Photos by Lois Campos Fotography
It’s a BOY!
Because of my age, we were able to find out the gender really early … we found out at 12 weeks! I’m currently 18 weeks along. We found out through the Progenity prenatal genetic screening test. I’m sure it differs doctor by doctor, but I’m pretty sure it’s standard practice for anyone 35 years old or older to have their doctor order a genetic screening test. For anyone in that age bracket, most insurance plans cover this testing. If you’re under 35, the test may be considered an optional test and your insurance company might not cover the test. If you’re interested in taking the genetic screening test but under 35, double check with your doctor and insurance company.
The genetic screening test is a blood test that you can take early on in pregnancy that not only screens for potential genetic abnormalities, but also allows you to find out the gender of your baby.
You won’t automatically receive the test results, there’s a waiting period. So naturally, like any first timer, I googled the test and the lab that my doctor used for the testing. I wasn’t able to find a lot of information, so I thought I’d include a brief little blurb about my experience in case you might be interested or in the same boat! Keep reading to see how we found out the gender + how we shared the news with our families!
Progenity Genetic Screening Test
My doctor used Progenity for my prenatal genetic screening test. The Progenity prenatal genetic screening test is pretty simple. At my second doctor’s appointment, at 11 weeks, the nurse drew a few vials of blood to be sent off to the Progenity lab for testing.
The Progenity prenatal genetic screening test looks for indications of the following chromosomal diseases (from their website):
- Trisomy 21 (Down syndrome) – children with trisomy 21 have distinct facial features, below average intelligence, difficulty achieving life skills, and a higher risk for certain health problems.
- Trisomy 13 and trisomy 18 – children with these diseases have severe, life-threatening health problems. Miscarriage of a pregnancy is common. Babies who survive birth often do not live past the first few weeks of life.
- Sex chromosome disorders – children with extra or missing sex chromosomes (X and Y) can have certain health and reproductive problems, and may have some problems with learning.
Since the test is looking at the baby’s chromosomes, it’s also able to read the baby’s gender! Of course, Michael and I were most concerned with getting good news on the health of the baby.
So that you have an idea of timeline, if you use Progenity or another similar lab … Progenity reached out to me within a few days of my appointment via email alerting me that they received my blood samples, and they directed me to create an online account where they would post my results. I created an account and then played the waiting game. I logged in a few times throughout the week to check to see if there were any results. At exactly 8 days after my doctor’s appointment (and test), I woke up to an email in my inbox alerting me that my test results were in!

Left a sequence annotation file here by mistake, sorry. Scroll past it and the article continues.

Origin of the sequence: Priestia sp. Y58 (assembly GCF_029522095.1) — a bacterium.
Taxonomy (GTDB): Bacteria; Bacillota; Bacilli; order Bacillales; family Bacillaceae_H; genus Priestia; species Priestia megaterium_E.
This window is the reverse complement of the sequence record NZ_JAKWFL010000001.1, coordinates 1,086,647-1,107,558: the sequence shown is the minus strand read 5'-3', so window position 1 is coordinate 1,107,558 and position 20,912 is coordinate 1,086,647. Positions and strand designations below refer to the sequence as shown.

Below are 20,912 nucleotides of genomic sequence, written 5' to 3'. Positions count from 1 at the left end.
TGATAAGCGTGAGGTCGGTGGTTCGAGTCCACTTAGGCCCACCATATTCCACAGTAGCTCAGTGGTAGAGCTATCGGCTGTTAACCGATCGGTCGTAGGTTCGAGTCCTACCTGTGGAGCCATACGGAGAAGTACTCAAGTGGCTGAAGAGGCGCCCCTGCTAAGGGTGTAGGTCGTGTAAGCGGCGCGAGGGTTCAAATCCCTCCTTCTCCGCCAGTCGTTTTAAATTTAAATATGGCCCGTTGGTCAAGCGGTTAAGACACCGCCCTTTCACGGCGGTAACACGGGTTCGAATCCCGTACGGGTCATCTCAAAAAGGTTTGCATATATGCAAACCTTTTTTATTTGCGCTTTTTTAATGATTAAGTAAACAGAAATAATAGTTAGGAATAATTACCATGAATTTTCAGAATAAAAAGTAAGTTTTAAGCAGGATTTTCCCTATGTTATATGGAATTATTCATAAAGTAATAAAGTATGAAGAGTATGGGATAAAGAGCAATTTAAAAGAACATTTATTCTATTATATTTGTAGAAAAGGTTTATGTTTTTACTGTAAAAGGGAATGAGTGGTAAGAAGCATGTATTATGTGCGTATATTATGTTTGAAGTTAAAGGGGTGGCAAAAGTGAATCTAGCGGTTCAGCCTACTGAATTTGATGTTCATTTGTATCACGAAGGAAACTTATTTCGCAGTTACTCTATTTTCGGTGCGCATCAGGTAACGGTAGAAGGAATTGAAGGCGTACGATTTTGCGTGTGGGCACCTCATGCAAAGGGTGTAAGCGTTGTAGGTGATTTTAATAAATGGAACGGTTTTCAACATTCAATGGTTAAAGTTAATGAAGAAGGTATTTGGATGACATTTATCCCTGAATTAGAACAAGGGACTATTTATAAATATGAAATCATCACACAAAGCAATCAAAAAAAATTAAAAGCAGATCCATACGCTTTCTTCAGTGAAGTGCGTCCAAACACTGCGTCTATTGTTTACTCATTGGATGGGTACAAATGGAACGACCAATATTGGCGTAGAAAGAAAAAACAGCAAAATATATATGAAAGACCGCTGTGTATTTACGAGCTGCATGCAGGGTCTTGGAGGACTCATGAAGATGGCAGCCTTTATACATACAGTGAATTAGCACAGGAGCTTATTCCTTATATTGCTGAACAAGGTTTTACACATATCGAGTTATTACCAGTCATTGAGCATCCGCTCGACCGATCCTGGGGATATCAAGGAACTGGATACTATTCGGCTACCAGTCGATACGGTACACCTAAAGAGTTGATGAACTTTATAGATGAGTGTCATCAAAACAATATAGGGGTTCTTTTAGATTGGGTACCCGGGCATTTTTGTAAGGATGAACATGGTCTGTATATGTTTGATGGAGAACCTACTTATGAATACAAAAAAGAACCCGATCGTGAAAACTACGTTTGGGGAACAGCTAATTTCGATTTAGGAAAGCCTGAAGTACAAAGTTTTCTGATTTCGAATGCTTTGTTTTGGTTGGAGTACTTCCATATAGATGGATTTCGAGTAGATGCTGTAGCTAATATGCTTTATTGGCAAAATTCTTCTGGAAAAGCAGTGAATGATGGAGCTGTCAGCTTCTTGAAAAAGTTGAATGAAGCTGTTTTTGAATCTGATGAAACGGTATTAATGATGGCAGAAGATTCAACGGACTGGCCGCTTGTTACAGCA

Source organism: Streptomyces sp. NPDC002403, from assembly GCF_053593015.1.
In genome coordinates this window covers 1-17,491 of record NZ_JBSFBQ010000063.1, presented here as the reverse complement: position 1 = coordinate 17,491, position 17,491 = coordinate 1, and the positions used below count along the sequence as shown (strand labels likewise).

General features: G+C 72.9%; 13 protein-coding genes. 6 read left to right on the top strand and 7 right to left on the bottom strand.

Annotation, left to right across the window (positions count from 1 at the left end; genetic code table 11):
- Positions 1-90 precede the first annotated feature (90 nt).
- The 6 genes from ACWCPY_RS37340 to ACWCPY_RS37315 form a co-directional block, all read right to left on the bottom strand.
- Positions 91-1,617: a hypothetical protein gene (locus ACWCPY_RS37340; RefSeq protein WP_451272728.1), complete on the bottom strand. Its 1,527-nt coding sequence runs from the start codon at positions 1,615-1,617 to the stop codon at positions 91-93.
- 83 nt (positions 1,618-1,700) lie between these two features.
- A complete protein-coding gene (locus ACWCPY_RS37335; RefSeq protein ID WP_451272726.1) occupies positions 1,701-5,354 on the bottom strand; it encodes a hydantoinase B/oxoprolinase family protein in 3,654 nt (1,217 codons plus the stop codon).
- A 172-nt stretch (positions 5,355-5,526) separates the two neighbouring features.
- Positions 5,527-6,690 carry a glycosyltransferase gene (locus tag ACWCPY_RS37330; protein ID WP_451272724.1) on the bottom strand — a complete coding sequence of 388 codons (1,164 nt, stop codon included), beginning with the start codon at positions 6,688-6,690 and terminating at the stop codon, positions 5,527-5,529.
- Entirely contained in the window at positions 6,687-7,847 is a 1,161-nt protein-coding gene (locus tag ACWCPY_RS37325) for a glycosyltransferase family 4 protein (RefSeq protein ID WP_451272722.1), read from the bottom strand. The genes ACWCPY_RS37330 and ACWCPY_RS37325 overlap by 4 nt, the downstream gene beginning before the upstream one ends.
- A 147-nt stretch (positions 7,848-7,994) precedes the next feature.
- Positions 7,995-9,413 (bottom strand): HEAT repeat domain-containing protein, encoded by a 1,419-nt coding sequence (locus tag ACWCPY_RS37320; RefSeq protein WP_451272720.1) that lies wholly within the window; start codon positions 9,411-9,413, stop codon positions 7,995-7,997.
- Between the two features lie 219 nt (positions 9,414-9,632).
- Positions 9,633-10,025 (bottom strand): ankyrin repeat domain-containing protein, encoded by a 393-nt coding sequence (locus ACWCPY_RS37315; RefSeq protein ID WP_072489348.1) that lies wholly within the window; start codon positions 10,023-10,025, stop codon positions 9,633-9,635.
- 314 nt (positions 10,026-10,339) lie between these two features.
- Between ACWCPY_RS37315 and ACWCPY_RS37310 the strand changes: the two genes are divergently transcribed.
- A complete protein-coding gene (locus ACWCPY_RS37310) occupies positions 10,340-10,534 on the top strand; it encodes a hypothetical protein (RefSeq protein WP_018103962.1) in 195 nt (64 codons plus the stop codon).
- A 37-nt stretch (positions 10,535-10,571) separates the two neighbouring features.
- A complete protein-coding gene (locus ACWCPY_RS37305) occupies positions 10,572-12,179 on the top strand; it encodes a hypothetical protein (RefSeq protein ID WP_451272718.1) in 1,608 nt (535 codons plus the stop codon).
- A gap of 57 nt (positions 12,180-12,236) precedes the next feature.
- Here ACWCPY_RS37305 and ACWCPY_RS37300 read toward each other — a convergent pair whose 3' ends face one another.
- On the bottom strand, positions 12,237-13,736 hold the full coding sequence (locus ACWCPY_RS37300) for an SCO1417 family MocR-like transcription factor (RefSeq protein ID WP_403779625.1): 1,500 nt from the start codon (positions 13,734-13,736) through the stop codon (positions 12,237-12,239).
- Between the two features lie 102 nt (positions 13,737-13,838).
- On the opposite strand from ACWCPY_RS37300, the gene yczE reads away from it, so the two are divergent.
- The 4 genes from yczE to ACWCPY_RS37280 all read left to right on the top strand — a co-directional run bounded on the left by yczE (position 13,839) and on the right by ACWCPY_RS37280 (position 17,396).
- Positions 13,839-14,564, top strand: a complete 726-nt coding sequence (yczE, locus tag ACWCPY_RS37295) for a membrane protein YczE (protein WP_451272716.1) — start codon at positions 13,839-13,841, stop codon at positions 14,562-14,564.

So happy and thankful to report that everything on the genetic screening portion came back negative, which is great.
Beware, if you’re getting similar test results sent to you, the gender is printed in very bold print right next to the genetic testing results! Important info if that’s not how you’d like to find out the gender of your baby …
How We Found Out
Thankfully, I thought ahead and knew it was a possibility that the gender would be prominently displayed on the results. The morning Progentiy sent over the notification that the results were in, I called one of my closest friends to enlist her help. I had her look at the results and send me a screenshot of the genetic test results to confirm that everything looked good.
She took note of the gender and called a local bakery down the street from Michael and I’s house. They created cupcakes with blue or pink (blue for us!) filling for us to pick up a few days later. Michael and I ended up cutting into a cupcake the day after we picked them up from the bakery. My friends were amazed by our self control to wait five days after receiving the results to finally find out!
The reason we waited so long to find out … Honestly, it was overwhelming for me to have the genetic testing and gender results all wrapped into one big thing. All I could think about was that I hoped and prayed the genetic test results came back negative. I prayed for a healthy baby. Also keep in mind, I’d only known I was pregnant for about 6 weeks. I hadn’t really even thought about whether I thought we were having a boy or a girl at that point. I needed to digest the (thankfully good) genetic test results first before I could mentally move onto finding out the gender of our baby.
Michael has two sisters and I have one sister, so finding out our babe is a boy was a bit of a shock at first. But I’m over the moon excited to be a boy mom! All of my boy mom friends have assured me it’s the best. 😉 Michael is, of course, thrilled as well! He’s the last male in his family to be able to pass along the McHugh last name. The McHugh last name will live on for another generation!
How We Shared with Our Families
Remember, we’re in a pandemic, and we don’t live in the same city as our families. So we used Zoom and HouseParty to share the news with our families! We ordered extra blue-icing-filled cupcakes. We cut into them with our families over Zoom and HouseParty to share the news. Everyone is as excited as can be!
Of course I recorded Michael and I finding out as well as when we shared the news with our families. Still working on putting together the first trimester video – I’ll share as soon I can! 🙂
Thank you for all of the love and support and kind messages over the past week+ surrounding this next chapter. Michael and I are both overwhelmed by all the love!